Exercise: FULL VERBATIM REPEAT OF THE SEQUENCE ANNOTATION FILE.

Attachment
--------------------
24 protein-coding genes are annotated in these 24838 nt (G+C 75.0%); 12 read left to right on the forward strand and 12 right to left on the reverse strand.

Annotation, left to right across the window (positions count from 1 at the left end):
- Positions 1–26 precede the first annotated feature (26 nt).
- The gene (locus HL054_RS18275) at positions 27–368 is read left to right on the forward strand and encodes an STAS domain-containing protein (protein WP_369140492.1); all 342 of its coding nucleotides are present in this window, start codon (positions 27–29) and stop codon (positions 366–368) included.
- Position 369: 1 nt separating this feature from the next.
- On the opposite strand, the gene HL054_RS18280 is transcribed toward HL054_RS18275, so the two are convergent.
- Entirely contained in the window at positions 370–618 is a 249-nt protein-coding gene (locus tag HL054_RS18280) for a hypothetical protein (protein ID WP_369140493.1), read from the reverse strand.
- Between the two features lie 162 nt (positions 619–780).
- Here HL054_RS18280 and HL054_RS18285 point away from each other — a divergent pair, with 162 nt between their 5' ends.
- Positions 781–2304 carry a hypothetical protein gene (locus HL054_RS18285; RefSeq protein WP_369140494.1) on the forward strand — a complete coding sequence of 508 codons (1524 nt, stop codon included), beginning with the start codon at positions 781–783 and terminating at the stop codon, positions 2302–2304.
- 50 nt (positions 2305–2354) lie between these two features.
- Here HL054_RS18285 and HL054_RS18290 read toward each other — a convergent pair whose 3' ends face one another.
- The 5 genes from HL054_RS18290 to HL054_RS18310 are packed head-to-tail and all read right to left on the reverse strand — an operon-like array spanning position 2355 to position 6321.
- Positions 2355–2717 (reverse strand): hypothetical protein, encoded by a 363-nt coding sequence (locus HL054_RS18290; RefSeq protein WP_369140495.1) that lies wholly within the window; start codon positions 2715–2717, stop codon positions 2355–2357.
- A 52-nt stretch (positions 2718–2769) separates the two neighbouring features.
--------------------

24 protein-coding genes are annotated in these 24838 nt (G+C 75.0%); 12 read left to right on the forward strand and 12 right to left on the reverse strand.

Annotation, left to right across the window (positions count from 1 at the left end):
- Positions 1–26 precede the first annotated feature (26 nt).
- The gene (locus HL054_RS18275) at positions 27–368 is read left to right on the forward strand and encodes an STAS domain-containing protein (protein WP_369140492.1); all 342 of its coding nucleotides are present in this window, start codon (positions 27–29) and stop codon (positions 366–368) included.
- Position 369: 1 nt separating this feature from the next.
- On the opposite strand, the gene HL054_RS18280 is transcribed toward HL054_RS18275, so the two are convergent.
- Entirely contained in the window at positions 370–618 is a 249-nt protein-coding gene (locus tag HL054_RS18280) for a hypothetical protein (protein ID WP_369140493.1), read from the reverse strand.
- Between the two features lie 162 nt (positions 619–780).
- Here HL054_RS18280 and HL054_RS18285 point away from each other — a divergent pair, with 162 nt between their 5' ends.
- Positions 781–2304 carry a hypothetical protein gene (locus HL054_RS18285; RefSeq protein WP_369140494.1) on the forward strand — a complete coding sequence of 508 codons (1524 nt, stop codon included), beginning with the start codon at positions 781–783 and terminating at the stop codon, positions 2302–2304.
- 50 nt (positions 2305–2354) lie between these two features.
- Here HL054_RS18285 and HL054_RS18290 read toward each other — a convergent pair whose 3' ends face one another.
- The 5 genes from HL054_RS18290 to HL054_RS18310 are packed head-to-tail and all read right to left on the reverse strand — an operon-like array spanning position 2355 to position 6321.
- Positions 2355–2717 (reverse strand): hypothetical protein, encoded by a 363-nt coding sequence (locus HL054_RS18290; RefSeq protein WP_369140495.1) that lies wholly within the window; start codon positions 2715–2717, stop codon positions 2355–2357.
- A 52-nt stretch (positions 2718–2769) separates the two neighbouring features.